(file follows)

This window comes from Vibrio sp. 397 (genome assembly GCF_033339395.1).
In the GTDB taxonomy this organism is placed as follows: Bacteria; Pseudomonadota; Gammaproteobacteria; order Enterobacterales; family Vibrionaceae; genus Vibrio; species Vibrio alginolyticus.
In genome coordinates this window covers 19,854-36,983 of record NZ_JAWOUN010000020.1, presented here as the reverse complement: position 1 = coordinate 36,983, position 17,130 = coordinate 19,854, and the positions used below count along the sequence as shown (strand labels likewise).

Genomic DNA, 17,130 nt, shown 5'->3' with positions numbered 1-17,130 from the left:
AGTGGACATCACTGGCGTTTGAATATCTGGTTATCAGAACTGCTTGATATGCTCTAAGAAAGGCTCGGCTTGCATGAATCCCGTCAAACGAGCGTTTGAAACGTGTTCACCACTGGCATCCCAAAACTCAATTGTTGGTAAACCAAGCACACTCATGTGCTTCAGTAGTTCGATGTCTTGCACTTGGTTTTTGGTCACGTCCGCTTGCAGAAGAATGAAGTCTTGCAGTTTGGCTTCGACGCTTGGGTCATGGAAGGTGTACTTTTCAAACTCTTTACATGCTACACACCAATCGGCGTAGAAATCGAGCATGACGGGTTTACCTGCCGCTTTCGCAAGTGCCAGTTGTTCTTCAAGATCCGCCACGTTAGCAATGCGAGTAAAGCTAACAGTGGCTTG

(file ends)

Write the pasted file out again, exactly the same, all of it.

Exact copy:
This window comes from Vibrio sp. 397 (genome assembly GCF_033339395.1).
In the GTDB taxonomy this organism is placed as follows: Bacteria; Pseudomonadota; Gammaproteobacteria; order Enterobacterales; family Vibrionaceae; genus Vibrio; species Vibrio alginolyticus.
In genome coordinates this window covers 19,854-36,983 of record NZ_JAWOUN010000020.1, presented here as the reverse complement: position 1 = coordinate 36,983, position 17,130 = coordinate 19,854, and the positions used below count along the sequence as shown (strand labels likewise).

Genomic DNA, 17,130 nt, shown 5'->3' with positions numbered 1-17,130 from the left:
AGTGGACATCACTGGCGTTTGAATATCTGGTTATCAGAACTGCTTGATATGCTCTAAGAAAGGCTCGGCTTGCATGAATCCCGTCAAACGAGCGTTTGAAACGTGTTCACCACTGGCATCCCAAAACTCAATTGTTGGTAAACCAAGCACACTCATGTGCTTCAGTAGTTCGATGTCTTGCACTTGGTTTTTGGTCACGTCCGCTTGCAGAAGAATGAAGTCTTGCAGTTTGGCTTCGACGCTTGGGTCATGGAAGGTGTACTTTTCAAACTCTTTACATGCTACACACCAATCGGCGTAGAAATCGAGCATGACGGGTTTACCTGCCGCTTTCGCAAGTGCCAGTTGTTCTTCAAGATCCGCCACGTTAGCAATGCGAGTAAAGCTAACAGTGGCTTG